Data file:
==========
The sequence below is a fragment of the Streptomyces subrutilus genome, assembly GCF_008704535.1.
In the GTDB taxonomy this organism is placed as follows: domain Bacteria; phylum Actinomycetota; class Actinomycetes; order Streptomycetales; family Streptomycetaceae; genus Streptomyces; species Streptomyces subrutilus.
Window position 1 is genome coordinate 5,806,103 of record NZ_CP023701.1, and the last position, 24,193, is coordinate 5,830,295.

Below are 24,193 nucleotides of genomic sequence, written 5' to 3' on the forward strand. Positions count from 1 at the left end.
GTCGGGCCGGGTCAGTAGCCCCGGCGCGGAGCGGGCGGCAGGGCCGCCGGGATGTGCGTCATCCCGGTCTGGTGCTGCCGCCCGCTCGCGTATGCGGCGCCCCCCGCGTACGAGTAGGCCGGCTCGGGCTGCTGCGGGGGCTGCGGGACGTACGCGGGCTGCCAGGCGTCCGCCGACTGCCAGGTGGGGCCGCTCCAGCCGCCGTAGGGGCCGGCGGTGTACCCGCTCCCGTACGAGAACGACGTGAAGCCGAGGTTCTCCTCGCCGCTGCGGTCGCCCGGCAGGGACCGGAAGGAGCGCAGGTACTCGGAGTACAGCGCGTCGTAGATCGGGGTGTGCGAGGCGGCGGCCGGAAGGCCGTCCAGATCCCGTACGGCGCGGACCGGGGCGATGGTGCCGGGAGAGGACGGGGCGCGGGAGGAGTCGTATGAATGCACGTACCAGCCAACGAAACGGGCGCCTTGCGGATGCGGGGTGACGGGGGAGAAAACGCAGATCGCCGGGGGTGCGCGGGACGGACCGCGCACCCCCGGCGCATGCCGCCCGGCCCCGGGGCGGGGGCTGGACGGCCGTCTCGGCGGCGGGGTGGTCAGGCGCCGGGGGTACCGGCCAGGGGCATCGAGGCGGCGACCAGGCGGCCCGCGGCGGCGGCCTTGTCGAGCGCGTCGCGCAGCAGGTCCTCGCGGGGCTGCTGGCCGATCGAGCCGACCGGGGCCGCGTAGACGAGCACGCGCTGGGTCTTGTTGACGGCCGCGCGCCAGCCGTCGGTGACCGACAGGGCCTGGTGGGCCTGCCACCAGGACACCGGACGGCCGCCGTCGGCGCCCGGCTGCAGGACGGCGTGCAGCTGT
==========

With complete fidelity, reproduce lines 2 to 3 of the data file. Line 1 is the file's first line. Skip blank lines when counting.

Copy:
In the GTDB taxonomy this organism is placed as follows: domain Bacteria; phylum Actinomycetota; class Actinomycetes; order Streptomycetales; family Streptomycetaceae; genus Streptomyces; species Streptomyces subrutilus.
Window position 1 is genome coordinate 5,806,103 of record NZ_CP023701.1, and the last position, 24,193, is coordinate 5,830,295.